What are meta page descriptions?
Meta page descriptions, also referred to as meta description attributes, are the commonly found snippets of text under your page title (headline) found in the search engine results page (SERP). Typically, we SEOs like to see these between 150 and 160 characters in length and unique for each page of a website. The description provides an opportunity for you to have some influence over explaining to a search engine, and user, what a particular page is about.
We know what you’re thinking: Meta page descriptions are so 2005. But before you jump to conclusions, let’s debunk a couple SEO myths and help you understand the power of meta page descriptions in 2016.
Myth: Stuffing a bunch of keywords in your pages’ meta descriptions will make them more relevant for search and increase the likelihood the page will rank higher.
While that might have worked back in the early 2000s, it certainly isn’t going to gain you much traction in the search engine results page (SERP) today. If anything, it comes off as a spammy tactic that could get you penalized, doing far worse for your site than good.
If meta page descriptions are no longer a ranking factor, then why even use them? Let’s just stop thinking about SEO for a moment and think about click-throughs and user interaction. You know… people, psychology, need, and user experience. That’s right: Stop thinking about SEO for the remainder of this post, and think more about user influence.
Search engines are known to highlight select key phrases that match up with what the user is searching for. Logic tells us that making sure our target key phrase gets worked into the meta page description is helpful in attracting the user’s attention.
What makes meta descriptions clickable?
Consider the way a description is written, as shown in the example below comparing results for the query “keyword research tools” in Google.
The approach by Yoast isn’t one of any high-caliber strategy. While longer isn’t always better, the description is only 127 characters without much call to action, leaving much on the table for the user. Granted, this is for a blog post, vs. a product/service page, but why not maximize the value?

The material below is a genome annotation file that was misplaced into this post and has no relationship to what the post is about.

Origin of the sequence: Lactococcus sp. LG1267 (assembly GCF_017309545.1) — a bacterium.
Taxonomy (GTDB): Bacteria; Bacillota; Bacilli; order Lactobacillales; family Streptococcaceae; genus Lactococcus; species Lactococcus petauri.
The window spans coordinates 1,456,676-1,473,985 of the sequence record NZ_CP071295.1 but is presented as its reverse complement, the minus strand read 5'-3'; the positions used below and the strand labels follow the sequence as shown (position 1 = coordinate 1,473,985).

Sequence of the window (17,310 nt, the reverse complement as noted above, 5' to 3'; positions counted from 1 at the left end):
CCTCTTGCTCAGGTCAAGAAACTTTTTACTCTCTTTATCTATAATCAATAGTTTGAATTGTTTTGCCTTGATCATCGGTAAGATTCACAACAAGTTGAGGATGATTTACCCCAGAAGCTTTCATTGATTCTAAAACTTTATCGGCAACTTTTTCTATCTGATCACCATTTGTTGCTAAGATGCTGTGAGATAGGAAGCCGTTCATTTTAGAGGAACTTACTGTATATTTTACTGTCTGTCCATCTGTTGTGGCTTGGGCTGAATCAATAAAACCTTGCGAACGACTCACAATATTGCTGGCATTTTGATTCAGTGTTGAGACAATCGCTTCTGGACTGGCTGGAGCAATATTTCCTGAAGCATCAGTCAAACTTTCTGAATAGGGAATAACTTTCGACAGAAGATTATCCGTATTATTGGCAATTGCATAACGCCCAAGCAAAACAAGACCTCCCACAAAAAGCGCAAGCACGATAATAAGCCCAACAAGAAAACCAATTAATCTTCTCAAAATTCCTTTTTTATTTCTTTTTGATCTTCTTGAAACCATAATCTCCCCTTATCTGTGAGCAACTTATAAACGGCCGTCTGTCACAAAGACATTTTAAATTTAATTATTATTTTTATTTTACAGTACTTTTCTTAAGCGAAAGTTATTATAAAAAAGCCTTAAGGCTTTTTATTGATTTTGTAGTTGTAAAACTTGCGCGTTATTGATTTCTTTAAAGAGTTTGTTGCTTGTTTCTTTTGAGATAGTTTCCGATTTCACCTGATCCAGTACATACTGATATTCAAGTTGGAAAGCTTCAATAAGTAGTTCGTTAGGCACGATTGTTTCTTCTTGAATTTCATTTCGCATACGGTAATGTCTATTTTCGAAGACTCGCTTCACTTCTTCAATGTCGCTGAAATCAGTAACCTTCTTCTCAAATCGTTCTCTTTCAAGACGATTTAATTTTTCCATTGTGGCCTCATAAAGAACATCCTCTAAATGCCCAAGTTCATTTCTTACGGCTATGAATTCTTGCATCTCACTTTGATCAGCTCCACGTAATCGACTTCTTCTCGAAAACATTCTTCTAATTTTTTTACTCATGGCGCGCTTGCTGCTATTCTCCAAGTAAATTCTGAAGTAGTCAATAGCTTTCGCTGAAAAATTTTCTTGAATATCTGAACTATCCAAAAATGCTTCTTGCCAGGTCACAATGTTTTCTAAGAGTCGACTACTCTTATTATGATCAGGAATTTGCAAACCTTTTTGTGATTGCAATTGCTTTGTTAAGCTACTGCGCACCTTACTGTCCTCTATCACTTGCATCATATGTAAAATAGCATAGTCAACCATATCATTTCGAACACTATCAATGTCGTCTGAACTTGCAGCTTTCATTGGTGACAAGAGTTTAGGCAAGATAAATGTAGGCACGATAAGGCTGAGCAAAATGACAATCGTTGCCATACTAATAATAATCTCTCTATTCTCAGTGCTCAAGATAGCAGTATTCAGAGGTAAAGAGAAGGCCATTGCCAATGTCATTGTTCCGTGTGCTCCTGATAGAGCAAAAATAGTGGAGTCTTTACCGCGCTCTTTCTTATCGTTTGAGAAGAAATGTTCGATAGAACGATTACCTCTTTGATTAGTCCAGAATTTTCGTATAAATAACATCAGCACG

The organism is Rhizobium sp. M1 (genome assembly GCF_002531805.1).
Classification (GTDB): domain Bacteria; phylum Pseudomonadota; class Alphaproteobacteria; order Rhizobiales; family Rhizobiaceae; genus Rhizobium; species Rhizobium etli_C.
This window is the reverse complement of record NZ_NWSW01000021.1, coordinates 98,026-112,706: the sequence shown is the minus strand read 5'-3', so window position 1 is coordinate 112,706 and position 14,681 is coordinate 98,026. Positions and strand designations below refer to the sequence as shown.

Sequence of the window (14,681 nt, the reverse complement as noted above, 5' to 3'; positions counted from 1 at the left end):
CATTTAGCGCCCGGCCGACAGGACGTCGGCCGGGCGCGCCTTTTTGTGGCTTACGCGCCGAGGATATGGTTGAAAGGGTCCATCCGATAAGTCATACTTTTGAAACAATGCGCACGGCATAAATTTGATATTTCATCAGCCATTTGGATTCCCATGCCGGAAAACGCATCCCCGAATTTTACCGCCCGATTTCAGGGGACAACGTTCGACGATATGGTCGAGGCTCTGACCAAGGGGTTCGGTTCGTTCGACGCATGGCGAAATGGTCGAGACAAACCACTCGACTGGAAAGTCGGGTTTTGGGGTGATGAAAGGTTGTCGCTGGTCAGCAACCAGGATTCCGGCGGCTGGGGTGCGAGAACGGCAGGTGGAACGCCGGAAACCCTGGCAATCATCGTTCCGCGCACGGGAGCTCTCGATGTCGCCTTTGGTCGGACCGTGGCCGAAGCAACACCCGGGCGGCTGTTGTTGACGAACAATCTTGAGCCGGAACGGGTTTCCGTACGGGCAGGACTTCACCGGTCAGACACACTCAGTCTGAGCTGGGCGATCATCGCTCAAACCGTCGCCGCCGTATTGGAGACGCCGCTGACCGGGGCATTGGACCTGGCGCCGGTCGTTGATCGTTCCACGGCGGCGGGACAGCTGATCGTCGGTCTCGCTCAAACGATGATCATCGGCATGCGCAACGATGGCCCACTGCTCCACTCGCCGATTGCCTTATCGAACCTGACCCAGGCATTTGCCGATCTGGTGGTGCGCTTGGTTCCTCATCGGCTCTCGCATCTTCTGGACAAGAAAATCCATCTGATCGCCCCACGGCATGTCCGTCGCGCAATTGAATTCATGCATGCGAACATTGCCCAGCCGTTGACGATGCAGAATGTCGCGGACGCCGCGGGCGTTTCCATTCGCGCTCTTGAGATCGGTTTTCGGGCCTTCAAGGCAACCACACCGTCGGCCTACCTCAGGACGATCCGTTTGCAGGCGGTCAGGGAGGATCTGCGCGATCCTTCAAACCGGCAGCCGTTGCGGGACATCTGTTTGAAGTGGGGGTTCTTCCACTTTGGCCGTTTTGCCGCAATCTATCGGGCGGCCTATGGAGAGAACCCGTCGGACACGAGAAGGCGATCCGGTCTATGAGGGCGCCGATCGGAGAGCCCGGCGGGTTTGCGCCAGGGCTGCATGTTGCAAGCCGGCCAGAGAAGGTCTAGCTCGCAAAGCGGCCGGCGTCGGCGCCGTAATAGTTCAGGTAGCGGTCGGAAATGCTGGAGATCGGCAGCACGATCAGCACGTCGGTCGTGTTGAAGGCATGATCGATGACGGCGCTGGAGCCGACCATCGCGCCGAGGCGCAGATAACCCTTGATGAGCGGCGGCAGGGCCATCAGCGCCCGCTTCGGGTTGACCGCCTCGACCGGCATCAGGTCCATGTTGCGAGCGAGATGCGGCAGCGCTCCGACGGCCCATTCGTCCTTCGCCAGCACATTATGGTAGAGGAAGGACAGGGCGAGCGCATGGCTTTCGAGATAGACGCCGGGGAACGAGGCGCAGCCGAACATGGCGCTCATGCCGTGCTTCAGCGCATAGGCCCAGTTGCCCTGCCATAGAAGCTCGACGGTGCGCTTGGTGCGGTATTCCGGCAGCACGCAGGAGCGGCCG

Compare this to the approach by Keywordtool.io, which takes on more of what we consider a “sound method” of providing as much information as possible for search and the user, while having maximum impact for click-throughs. Keywordtool.io uses a 145 character description telling the user exactly what it is, and why they should be interested in it.
So, how can you improve your meta page description to increase click-throughs?
Optimizing for clicks
Taking cues from what Keyword.io has done, let’s rewrite Yoast’s description for their post in a fashion that we think will help improve the click-through rate.
Leaving the page title attribute alone, we dive into rewriting the description. It’s clear that Yoast is targeting the theme of “keyword research,” including “keyword research tools,” so we’ll keep that in mind.
Doing some brief research, we can easily understand what grinds at most individuals trying to do their own SEO work: Keyword research and selection. Not to mention there are countless tools out there available in various flavors. Why not get right to the core of what this post is about and highlight some key elements?
We lead with a question – while not always relevant, we’re taking cues from the PPC world and going after emotion. Enter the call to action: “Explore.” Sure, we could have used “learn,” or “find out,” but why waste real estate?
In the end, we’re left with a page description that has been tightened up into a concise format that encourages the searcher to click. Get away from the old school tactics of jamming a bunch of keywords in your page description; it’s not going to work. Instead, focus on a single key phrase or theme that is wrapped in well-written text that demands attention – and action.